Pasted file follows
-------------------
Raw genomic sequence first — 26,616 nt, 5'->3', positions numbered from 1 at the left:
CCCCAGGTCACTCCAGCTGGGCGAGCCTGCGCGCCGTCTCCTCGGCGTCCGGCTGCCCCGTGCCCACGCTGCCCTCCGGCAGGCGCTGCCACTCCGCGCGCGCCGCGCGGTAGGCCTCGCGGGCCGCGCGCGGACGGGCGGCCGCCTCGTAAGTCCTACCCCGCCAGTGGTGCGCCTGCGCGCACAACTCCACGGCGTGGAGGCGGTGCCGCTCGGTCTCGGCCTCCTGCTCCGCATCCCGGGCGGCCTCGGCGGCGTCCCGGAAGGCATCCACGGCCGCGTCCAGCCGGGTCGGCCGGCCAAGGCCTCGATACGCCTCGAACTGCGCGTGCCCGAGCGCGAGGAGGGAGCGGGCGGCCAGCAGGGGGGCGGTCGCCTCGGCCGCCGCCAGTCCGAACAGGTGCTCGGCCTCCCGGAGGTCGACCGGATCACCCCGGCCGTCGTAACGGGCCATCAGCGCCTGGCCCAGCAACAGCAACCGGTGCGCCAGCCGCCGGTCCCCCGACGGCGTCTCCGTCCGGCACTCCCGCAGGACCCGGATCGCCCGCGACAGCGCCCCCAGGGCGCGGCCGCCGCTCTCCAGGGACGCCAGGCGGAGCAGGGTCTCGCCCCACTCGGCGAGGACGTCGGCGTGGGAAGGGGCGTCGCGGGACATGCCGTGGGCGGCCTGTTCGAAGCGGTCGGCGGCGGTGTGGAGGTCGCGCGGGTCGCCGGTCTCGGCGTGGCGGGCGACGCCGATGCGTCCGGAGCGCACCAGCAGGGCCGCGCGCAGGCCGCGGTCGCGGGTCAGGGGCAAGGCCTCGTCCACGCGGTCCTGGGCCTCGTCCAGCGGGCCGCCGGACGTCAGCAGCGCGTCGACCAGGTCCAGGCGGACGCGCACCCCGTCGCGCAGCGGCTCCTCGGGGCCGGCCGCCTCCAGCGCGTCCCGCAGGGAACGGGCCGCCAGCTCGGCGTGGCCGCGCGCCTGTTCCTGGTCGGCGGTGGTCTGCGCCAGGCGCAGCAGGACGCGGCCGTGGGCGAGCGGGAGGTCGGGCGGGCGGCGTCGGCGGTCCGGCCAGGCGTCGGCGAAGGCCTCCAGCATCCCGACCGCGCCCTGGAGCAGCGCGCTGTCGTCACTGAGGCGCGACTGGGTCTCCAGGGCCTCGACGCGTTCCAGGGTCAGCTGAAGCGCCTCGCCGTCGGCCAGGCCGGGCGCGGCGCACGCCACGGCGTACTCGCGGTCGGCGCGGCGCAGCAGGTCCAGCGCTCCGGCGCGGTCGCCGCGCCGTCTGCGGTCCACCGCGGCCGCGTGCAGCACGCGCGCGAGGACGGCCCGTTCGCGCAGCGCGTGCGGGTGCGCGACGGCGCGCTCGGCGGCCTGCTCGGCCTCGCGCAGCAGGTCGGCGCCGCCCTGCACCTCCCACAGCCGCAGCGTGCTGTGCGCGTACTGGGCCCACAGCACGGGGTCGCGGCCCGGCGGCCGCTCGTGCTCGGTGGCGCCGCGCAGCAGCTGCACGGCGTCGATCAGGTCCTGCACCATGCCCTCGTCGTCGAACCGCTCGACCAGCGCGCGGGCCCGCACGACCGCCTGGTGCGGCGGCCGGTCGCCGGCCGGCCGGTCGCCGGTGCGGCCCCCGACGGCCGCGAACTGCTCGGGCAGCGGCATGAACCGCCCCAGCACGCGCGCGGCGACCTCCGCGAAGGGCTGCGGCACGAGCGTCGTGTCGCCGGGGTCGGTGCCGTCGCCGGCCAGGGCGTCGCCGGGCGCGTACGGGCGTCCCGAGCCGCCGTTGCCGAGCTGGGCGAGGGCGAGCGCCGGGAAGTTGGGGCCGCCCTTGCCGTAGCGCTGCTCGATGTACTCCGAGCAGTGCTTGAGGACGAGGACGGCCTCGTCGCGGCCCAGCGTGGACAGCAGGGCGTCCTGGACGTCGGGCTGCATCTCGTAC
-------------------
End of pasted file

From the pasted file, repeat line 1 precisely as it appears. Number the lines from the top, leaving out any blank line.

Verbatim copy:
Raw genomic sequence first — 26,616 nt, 5'->3', positions numbered from 1 at the left: